Some of the names on the move ahead of the open.» Read More
The House is scheduled to vote on two bills that would undercut new financial regulations and hand Wall Street a victory. The New York Times reports.
The "Fast Money" traders share their final trades of the day.
Bulls face a trio of challenges: The Fed, earnings from some big names and delayed data due to the shutdown. Will they keep running or lie down?
"We end up buying things that had been disappointing for others," says Oakmark's Bill Nygren.
Ben Bernanke won't have to testify about the giant insurer's 2008 bailout, at least not while he's Fed chairman, a court said Wednesday.
It’s time for the Lightning Round. Cramer makes the call on viewer favorites.
Instead of making bank holdings more attractive, higher rates could spur withdrawals as customers find alternatives that are more generous.
For those who have forgotten the pain the market felt just two years ago, following is a list of companies who were badly hurt during summer 2011.
Lockheed Martin said about 3,000 employees would be furloughed from Monday due to the U.S. shutdown.
CEOs from major banks met with President Obama on Wednesday and warned of the consequences if lawmakers fail to raise the US debt ceiling.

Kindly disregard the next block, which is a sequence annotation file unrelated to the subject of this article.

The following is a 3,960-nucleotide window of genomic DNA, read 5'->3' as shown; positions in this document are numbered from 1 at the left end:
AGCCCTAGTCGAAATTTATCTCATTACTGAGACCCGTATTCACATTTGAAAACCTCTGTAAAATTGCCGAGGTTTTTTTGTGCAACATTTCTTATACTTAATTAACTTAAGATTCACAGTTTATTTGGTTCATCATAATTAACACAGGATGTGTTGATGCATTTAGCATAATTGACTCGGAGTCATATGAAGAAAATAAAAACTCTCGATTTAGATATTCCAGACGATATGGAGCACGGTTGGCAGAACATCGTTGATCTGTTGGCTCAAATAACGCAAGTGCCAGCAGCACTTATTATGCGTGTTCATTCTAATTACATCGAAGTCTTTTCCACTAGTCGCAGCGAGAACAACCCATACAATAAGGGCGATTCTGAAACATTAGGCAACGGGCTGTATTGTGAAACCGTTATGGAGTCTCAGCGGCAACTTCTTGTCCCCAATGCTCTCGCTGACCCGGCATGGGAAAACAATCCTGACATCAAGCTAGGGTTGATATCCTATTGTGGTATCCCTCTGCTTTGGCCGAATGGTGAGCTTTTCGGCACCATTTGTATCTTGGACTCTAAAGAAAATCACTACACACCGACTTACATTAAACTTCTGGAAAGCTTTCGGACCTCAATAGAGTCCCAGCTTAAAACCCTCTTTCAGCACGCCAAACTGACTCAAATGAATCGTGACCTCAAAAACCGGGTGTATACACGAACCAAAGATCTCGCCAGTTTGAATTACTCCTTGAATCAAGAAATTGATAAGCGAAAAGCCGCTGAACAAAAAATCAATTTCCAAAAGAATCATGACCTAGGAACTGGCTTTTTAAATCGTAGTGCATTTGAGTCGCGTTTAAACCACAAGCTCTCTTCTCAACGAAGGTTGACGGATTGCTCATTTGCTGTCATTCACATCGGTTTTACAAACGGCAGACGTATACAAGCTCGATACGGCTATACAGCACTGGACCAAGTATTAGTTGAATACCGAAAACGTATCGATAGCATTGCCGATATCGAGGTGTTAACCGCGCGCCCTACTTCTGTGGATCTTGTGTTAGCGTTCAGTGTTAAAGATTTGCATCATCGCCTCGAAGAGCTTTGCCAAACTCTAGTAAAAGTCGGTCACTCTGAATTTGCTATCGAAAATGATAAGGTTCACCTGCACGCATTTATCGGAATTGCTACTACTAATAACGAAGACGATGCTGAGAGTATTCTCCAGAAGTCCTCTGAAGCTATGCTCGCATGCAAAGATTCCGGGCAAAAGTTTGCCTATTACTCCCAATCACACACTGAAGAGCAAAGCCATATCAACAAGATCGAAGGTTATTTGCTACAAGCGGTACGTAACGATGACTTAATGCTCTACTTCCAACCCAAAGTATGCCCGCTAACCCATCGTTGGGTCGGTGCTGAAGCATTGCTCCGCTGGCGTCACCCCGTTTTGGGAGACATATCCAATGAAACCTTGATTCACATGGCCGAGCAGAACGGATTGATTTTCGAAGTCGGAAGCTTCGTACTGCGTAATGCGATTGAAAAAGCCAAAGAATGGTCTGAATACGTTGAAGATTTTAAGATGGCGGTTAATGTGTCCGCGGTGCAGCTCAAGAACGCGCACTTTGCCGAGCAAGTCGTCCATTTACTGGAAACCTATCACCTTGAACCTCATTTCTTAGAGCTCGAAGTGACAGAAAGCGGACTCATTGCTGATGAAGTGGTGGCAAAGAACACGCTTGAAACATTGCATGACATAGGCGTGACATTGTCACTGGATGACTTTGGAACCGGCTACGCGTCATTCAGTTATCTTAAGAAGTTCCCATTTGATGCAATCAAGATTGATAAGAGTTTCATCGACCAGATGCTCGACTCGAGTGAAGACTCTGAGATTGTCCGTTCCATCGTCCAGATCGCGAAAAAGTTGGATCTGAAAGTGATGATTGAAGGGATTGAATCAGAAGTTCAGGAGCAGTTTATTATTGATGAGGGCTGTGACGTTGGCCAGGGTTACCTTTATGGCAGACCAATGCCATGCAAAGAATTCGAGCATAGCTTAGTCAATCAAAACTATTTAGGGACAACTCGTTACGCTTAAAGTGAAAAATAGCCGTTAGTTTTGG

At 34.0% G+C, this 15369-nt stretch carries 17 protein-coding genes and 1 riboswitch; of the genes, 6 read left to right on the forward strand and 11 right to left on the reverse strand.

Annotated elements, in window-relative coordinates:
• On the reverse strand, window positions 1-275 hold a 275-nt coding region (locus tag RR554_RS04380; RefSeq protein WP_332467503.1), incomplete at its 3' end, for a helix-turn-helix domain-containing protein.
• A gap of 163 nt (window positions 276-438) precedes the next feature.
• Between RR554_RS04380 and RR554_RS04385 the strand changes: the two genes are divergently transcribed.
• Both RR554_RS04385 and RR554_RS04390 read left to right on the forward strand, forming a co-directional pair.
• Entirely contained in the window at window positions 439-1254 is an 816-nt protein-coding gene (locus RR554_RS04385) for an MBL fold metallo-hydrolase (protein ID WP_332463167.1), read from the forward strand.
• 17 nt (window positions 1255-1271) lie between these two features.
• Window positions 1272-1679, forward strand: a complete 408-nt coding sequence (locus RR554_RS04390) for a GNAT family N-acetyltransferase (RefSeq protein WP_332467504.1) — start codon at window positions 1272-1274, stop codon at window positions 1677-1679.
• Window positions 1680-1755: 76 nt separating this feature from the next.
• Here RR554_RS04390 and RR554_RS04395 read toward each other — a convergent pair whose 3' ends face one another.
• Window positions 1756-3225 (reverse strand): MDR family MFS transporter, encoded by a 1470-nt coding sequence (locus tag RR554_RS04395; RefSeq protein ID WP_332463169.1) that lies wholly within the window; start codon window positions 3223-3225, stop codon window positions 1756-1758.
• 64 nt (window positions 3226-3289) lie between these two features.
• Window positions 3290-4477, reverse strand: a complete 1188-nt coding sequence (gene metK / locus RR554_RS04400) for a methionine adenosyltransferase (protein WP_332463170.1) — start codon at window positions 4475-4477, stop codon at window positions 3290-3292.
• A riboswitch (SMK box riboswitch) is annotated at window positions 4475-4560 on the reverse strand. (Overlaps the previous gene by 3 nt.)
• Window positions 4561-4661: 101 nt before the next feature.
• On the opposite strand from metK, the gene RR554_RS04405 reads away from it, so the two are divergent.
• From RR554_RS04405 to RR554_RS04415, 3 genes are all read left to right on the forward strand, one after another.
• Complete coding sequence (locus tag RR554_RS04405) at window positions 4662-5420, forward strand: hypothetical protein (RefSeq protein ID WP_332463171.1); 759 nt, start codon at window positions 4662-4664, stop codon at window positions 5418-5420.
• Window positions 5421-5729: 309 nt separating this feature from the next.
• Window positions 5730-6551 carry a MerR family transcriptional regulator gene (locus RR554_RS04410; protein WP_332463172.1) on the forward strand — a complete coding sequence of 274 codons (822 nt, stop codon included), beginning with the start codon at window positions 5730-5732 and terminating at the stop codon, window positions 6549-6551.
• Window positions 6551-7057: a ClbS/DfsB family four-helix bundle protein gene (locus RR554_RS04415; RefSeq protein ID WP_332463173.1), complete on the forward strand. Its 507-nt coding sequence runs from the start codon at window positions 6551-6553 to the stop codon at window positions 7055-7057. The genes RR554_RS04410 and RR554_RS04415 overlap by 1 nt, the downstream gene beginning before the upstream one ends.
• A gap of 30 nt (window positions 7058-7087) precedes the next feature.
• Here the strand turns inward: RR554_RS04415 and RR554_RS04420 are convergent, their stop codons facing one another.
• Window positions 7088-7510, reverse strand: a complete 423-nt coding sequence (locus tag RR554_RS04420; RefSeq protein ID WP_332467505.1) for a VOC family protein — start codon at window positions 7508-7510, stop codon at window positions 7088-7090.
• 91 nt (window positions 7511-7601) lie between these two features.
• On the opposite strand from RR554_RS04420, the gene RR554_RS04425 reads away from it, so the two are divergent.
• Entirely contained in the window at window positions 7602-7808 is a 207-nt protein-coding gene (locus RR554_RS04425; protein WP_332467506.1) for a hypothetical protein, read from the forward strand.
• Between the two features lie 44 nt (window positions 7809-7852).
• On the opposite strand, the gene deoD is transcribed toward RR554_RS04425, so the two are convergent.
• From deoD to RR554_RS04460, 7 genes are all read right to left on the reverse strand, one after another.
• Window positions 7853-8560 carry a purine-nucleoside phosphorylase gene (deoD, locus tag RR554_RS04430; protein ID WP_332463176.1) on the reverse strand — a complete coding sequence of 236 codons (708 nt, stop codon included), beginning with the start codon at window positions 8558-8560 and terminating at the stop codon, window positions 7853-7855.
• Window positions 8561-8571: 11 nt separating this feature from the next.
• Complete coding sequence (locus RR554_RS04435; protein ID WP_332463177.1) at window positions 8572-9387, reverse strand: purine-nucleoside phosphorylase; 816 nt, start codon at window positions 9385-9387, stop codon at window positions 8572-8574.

Negotiations between JPMorgan Chase and U.S. officials to resolve allegations the bank mis-sold mortgage securities in the run-up to the financial crisis are focusing on how credit and blame will be distributed in any settlement, people familiar with the matter say, the FT reports.
I niche insurance program operates under the premise that it is cheaper to defend wealthy homes against fire than to replace them.
In 2011, debate raged in the markets over whether the Fed would embark on a third round of massive bond purchases. Pimco wasn't waiting to find out.
Few companies can convince Wall Street to keep investing by giving stuff away, but that's the secret of Amazon's success and the Jeff Bezos way.
The CEO of bailed-out insurance giant American International Group has apologized for comments in which he compared the public anger over bonuses to the lynching of African Americans in the Deep South.
With the markets focused on Washington’s budget showdown, billionaire investor Warren Buffet says investors assume Congress will avert catastrophe.
Prudential Financial said U.S. regulators had voted to designate the company as systemically risky, bringing it under stricter regulatory oversight.
"Talking Squawk" looks at what the smartest investors, including Stanley Druckenmiller, Warren Buffett and David Tepper, think about the nontaper.
I would look at something like a PFF," Ritholtz Wealth Management's Josh Brown says.
The authors of the financial reform law spoke to CNBC about the problems and missteps that led to the 2008 financial crisis.